Jessica Else, environmental reporter, can be reached at 245-0452 or firstname.lastname@example.org.
Maybe it’s not a lack of willpower that’s causing you to reach for that unhealthy food day after day. Maybe it’s bacteria.
Food addiction, elevated stress and a culture of unworthiness go hand in hand with many failures on the road to wellness, according to Kapaa man Benjahmin Koenigsberg, who will be presenting on the topic at 4:30 p.m. Sunday at the Sun Village Clubhouse in Lihue.
“We’re superorganisms, less human that microorganisms,” Koenigsberg said, citing the scientific conversation about the abundance of bacteria versus human cells in the body.
Recent research out of the Weizmann Institute of Science in Israel shows an average man of 70 kilograms is made up of about 40 trillion bacteria and 30 trillion human cells, giving humans an average ratio of 1.3 bacteria to every human cell.
Many of those bacteria live in the human gut, and it is Koenigsberg’s understanding, and that of some nutritionists and medical professionals worldwide, that the bacteria’s demand for certain foods cause cravings.
“People are ruled by their gut bacteria to crave things like alcohol and unhealthy foods,” Koenigsberg said. “We can’t fight cravings. Using willpower won’t work. You have to change the makeup of the bacteria in your gut.”
Fruits and vegetables encourage the growth of different bacteria than processed foods, animal products and alcohol, scientists explain, and these little organisms can affect mood, too.
That’s according to a 2014 study published in BioEssays by the University of Mexico, which showed some bacteria are aligned with the dietary needs of humans and some aren’t.
So, the trick is to encourage growth of bacteria that are harmonious with the human body, scientists, and Koenigsberg say.
“I believe we can populate good bacteria,” he said.
But Koenigsberg’s theory on wellness is about more than just macrobiotics, throughout his journey implementing veganism, fruitarianism, and raw trends into his diet for years, he’s found what he calls a key wellness: starches.
He eats a vegan diet, heavy in potatoes, yams, corn, legumes, rice and beans, which helps keep him full longer and provide essential fiber and other nutrients.
“By incorporating more starch, we fill up the tummy and it’s more satiating,” he said. “Plus, coming from a diet that’s restrictive, it’s liberating to find that those are health foods.”
Much of his research on starch comes from the book The Starch Solution by John McDougall, which explains the theory that the human diet is naturally built on starches. He recommends a diet that consists of 70 percent starch, 10 percent fruit and 20 percent vegetables, while avoiding fats and processed foods.
“I’ll steam a yam and wrap it in tin foil, or make a pot of oatmeal and it’s satiating,” he said. “It’s so freeing.”
Life used to be made up of thinking about food for him, Koenigsberg said, and constantly deciding what to eat, and that obsession was something he’s working on letting go.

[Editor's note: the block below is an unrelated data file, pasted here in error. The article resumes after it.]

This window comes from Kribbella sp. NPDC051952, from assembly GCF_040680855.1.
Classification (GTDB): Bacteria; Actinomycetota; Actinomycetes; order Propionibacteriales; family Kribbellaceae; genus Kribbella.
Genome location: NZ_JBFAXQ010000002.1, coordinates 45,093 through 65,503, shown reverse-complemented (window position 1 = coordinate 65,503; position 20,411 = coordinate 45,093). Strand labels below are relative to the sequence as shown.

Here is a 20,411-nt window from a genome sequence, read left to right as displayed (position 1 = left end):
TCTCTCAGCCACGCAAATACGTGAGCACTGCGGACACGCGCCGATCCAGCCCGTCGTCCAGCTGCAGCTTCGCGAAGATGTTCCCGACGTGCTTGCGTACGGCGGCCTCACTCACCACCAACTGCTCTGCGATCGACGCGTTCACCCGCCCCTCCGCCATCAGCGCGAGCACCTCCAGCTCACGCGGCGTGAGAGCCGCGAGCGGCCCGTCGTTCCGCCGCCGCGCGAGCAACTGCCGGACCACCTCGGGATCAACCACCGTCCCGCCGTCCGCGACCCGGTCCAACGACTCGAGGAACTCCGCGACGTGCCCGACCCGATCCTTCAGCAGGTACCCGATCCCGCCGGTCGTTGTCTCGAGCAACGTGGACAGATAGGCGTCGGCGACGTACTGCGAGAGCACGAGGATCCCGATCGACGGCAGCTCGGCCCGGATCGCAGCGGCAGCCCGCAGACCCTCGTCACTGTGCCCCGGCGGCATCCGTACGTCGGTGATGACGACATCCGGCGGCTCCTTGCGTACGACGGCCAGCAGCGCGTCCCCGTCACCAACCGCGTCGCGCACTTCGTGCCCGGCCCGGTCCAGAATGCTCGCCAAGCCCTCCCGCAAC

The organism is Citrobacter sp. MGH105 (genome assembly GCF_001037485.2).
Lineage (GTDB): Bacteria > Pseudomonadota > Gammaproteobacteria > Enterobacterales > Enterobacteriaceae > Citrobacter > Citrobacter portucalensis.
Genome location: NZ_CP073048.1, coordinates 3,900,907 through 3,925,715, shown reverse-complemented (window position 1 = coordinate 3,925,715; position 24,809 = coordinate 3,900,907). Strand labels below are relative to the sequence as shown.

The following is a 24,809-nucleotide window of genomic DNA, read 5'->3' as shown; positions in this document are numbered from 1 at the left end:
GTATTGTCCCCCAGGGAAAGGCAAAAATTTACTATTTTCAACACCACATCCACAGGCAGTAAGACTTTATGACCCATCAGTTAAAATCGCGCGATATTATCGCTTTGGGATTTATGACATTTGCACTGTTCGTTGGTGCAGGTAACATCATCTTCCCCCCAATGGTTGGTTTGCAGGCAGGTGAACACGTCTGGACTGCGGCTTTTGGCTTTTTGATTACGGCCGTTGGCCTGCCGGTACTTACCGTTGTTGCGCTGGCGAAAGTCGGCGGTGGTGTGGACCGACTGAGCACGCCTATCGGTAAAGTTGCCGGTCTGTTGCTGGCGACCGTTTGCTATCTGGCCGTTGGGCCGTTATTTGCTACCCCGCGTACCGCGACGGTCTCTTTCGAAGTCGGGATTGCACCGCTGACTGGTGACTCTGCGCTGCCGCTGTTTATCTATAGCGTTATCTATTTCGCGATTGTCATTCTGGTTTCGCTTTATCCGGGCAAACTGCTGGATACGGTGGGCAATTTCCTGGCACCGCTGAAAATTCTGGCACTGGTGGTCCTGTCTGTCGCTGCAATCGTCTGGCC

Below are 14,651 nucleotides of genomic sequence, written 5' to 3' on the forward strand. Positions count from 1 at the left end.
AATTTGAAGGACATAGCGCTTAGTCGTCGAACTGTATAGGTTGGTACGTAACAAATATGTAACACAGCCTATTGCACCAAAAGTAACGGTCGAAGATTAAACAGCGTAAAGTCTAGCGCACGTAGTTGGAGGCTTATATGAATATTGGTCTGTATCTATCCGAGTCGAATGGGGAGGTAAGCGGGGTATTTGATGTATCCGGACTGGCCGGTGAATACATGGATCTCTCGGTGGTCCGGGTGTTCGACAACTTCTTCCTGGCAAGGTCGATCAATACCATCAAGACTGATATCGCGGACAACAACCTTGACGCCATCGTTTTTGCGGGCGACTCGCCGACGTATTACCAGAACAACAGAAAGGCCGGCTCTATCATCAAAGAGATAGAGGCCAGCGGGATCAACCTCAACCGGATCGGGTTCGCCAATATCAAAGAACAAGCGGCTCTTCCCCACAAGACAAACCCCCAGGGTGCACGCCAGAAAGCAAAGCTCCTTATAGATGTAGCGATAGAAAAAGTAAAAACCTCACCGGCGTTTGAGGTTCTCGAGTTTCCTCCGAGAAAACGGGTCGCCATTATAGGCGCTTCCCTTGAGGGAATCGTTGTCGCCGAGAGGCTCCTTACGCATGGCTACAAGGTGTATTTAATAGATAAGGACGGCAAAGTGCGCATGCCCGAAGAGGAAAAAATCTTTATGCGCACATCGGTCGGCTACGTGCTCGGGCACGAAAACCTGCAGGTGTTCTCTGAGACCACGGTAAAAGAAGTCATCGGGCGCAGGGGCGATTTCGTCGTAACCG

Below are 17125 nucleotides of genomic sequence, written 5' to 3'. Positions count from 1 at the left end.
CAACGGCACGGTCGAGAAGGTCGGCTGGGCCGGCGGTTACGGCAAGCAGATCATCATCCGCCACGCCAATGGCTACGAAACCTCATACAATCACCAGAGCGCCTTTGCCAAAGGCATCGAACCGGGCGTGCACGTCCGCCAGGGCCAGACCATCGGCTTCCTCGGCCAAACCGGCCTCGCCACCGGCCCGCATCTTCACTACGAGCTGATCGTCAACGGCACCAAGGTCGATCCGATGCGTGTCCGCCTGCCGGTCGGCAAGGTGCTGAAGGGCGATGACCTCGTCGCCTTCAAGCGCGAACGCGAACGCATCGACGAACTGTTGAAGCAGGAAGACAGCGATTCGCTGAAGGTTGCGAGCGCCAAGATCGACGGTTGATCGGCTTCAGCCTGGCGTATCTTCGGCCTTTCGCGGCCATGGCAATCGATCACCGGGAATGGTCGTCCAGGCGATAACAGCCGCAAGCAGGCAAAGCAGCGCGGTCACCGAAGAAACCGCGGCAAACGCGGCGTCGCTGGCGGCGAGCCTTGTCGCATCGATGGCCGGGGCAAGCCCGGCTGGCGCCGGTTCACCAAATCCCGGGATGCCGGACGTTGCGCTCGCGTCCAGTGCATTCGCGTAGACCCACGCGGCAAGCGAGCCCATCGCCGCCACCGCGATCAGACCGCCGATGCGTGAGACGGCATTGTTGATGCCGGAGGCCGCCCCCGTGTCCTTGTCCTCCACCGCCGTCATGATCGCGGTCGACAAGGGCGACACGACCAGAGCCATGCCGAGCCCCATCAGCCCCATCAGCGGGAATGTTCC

“I’m just looking for an accessible fuel source so I can be in personal relationships,” he said. “Now it’s about how I want to show up and serve the world. Relationships are the cornerstone of health and well-being.”
Trends of unworthiness extend beyond nutrition, Koenigsberg explained, and his passion is also focused on the unachievable standards men face in society, and how to break free from unrealistic expectations.
“What is masculinity and how has culture pushed men to believe masculinity is all about hypermuscularity,” he said. “There’s an extra stigma on men not to discuss these issues.”
In a culture “with terrorism occurring by white men dealing with anger management issues,” Koenigsberg said he thinks the conversation about social isolation and unachievable standards needs to be happening.
“I talk about, there’s a lot of stresses on the nervous system — chemical, physical and emotional stresses, and the body is reacting. Most of our functioning is subconscious,” he said.
“Neuroplasticity is the property of the brain that enables it to change its own structure and functioning in response to activity and mental experience.”
― Norman Doidge, The Brain's Way of Healing: Remarkable Discoveries and Recoveries from the Frontiers of Neuroplasticity
Contrary to the old saying, which implies that adults or elderly are set in their ways and unable to learn new skills, Brain researchers have found that the brain and many parts of the nervous system are malleable, adaptable and receptive at any point in life, not just during childhood. This concept is known as Neuroplasticity, referring to a plasticity, or mold-ability of the quality of the tissues in the nervous system.
Change does not always come easy, but because of nueroplasticity, those of us, regardless of age are very encouraged to know that with work to grow, we can learn new skills and replace long lasting habits with brand new healthier ones.